posted by tooloudinhere at 1:30 PM on April 16 [4 favorites]


This happens to me all the time, especially at work networking events, so it’s not just you. People are bad at socializing in my experience. Anyway I’m pretty introverted and a bit socially awkward and after this happened to me enough here is what I’ve learned to do, similar to suggestions above:

1) Pick smallish group of people (I aim for like 2-3, maybe 4 tops)
2) Walk over and just interrupt by cheerfully introducing myself
3) They usually will introduce themselves
4) I then ask them questions to get them to talk about themselves. People love to talk about themselves and will usually happily do it if you seem interested.

That’s really it. If I don’t get a good response or the group clearly doesn’t want me there I just make an exit and move on, usually saying something about getting food or drink to make an easy exit.
posted by FireFountain at 1:38 PM on April 16


One thing that might work is to come equipped with a party job that's the opposite of the photographer job: an appealing-to-guests, helpful-to-the-host job. A friend of mine used to be great at parties because he'd come with a whole tea set-up or his Turkish coffee equipment or he'd bring a giant jugful of cosmopolitans or his signature bizarre jello-shots. Or a tank of helium that one time when he was supposed to make a green balloon ceiling for the Emerald City party but instead just spent the entire night sipping helium and singing, "we represent the lollipop guild" and half-filling balloons for the rest of his impromptu lollipop chorus. Which was arguably a bigger boost to the Emerald City ambiance than the balloon ceiling would have been, anyway.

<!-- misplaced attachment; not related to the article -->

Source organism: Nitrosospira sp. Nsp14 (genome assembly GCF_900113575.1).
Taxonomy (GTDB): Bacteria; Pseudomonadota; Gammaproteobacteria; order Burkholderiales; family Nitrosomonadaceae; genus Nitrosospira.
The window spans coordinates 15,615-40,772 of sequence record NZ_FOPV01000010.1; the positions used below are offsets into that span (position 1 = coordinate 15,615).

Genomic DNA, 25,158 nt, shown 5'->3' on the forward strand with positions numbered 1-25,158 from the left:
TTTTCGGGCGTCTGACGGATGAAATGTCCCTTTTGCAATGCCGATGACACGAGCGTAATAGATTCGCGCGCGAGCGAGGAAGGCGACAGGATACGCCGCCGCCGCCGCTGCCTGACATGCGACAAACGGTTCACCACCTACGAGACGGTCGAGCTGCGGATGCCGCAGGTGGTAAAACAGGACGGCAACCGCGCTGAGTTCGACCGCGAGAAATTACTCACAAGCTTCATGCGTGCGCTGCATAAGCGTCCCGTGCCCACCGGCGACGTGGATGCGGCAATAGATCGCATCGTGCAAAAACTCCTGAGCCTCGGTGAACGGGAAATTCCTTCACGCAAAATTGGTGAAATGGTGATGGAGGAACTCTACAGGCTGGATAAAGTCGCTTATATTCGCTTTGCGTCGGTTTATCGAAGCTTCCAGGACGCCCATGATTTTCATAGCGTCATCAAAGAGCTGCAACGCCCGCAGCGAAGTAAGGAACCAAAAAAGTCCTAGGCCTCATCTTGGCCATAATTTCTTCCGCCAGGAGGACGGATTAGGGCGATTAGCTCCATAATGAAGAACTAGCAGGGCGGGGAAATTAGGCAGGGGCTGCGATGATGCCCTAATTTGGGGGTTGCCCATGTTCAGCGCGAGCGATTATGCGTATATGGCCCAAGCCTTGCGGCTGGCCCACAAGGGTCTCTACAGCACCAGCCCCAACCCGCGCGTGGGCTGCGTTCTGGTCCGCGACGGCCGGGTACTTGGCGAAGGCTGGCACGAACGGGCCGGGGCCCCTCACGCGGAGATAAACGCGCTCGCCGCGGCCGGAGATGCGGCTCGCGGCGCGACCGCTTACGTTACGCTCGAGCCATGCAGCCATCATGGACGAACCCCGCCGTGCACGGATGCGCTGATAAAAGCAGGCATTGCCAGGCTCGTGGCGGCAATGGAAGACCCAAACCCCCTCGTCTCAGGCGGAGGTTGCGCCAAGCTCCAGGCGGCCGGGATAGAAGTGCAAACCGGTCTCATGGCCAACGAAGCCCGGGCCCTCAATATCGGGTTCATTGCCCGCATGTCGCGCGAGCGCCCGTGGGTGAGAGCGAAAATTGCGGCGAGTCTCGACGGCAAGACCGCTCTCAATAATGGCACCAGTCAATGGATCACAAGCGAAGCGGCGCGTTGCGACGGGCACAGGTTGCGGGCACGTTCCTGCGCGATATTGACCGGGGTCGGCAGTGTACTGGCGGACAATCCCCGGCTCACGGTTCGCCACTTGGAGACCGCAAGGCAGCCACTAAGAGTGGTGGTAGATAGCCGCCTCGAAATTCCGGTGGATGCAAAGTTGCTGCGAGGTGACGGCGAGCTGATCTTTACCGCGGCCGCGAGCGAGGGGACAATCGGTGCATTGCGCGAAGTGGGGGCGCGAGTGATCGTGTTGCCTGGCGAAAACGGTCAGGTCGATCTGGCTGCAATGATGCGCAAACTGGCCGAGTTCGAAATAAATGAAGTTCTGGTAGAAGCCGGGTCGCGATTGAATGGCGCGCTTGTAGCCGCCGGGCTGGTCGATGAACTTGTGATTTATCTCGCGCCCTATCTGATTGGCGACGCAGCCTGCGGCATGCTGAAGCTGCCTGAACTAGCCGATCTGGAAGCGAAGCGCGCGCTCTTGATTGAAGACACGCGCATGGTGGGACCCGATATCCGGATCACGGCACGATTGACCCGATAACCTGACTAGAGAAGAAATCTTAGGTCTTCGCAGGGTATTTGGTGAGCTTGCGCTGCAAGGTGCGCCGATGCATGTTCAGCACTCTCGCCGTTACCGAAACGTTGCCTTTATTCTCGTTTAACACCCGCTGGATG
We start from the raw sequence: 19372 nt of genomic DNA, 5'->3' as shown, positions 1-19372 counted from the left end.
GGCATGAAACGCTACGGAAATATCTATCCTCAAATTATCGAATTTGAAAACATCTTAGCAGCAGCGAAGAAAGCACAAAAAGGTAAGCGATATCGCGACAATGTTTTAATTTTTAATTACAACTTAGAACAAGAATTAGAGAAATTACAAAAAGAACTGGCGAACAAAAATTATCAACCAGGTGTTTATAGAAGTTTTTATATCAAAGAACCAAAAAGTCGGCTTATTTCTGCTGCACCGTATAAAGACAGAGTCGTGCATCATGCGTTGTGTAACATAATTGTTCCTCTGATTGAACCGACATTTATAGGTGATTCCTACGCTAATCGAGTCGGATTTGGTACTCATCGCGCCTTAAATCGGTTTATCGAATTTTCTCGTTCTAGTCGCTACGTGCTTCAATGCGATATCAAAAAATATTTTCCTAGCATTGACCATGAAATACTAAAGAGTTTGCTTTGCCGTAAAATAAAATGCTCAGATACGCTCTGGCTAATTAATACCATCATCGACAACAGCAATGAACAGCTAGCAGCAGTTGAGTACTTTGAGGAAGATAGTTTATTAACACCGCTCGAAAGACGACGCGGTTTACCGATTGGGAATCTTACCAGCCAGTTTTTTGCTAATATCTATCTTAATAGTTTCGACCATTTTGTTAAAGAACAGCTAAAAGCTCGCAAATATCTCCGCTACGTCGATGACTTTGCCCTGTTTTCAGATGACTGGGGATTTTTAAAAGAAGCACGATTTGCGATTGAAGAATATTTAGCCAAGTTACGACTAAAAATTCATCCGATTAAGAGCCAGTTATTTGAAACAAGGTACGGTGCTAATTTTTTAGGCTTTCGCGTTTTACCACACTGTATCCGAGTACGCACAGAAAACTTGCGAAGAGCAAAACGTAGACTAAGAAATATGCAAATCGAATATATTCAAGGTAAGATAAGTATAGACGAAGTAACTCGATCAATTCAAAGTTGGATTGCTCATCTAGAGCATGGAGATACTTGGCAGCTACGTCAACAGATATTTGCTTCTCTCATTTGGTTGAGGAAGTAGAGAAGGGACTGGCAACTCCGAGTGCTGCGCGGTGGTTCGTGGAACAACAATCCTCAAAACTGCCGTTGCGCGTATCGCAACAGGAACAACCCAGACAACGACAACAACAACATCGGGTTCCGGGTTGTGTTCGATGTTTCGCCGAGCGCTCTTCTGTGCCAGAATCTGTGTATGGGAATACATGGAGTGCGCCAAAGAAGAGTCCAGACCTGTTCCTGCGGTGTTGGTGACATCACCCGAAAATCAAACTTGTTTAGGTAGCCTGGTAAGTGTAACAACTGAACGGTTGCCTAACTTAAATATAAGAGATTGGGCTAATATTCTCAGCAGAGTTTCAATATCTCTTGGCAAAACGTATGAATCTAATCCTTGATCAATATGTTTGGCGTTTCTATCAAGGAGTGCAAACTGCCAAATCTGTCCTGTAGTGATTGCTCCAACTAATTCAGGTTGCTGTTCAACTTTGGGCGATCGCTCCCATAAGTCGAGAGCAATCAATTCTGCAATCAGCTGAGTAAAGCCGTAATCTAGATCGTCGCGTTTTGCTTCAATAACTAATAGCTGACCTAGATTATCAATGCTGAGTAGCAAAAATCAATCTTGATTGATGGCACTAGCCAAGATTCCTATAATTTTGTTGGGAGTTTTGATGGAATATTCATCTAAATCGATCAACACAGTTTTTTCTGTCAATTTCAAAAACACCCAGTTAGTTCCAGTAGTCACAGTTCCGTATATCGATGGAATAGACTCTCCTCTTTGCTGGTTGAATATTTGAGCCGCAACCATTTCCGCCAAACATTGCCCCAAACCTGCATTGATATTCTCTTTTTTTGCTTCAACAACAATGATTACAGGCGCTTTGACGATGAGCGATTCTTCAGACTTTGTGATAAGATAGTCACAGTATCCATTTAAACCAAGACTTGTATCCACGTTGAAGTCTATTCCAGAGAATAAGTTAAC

But so anyway, you wouldn't have to do anything that pyrotechnic; instead you could bring some irresistible snacks like brownies or pigs in blankets to the party and instead of dropping your plate on the table with the other snacks, put it out of sight somewhere and then after ten or fifteen minutes, go grab it and circulate, offering the snacks to the people.
posted by Don Pepino at 2:35 PM on April 16 [1 favorite]


People are terrible at breaking in to groups and groups are terrible at bringing in new people. It's seldom personal. Usually lazy or oblivious.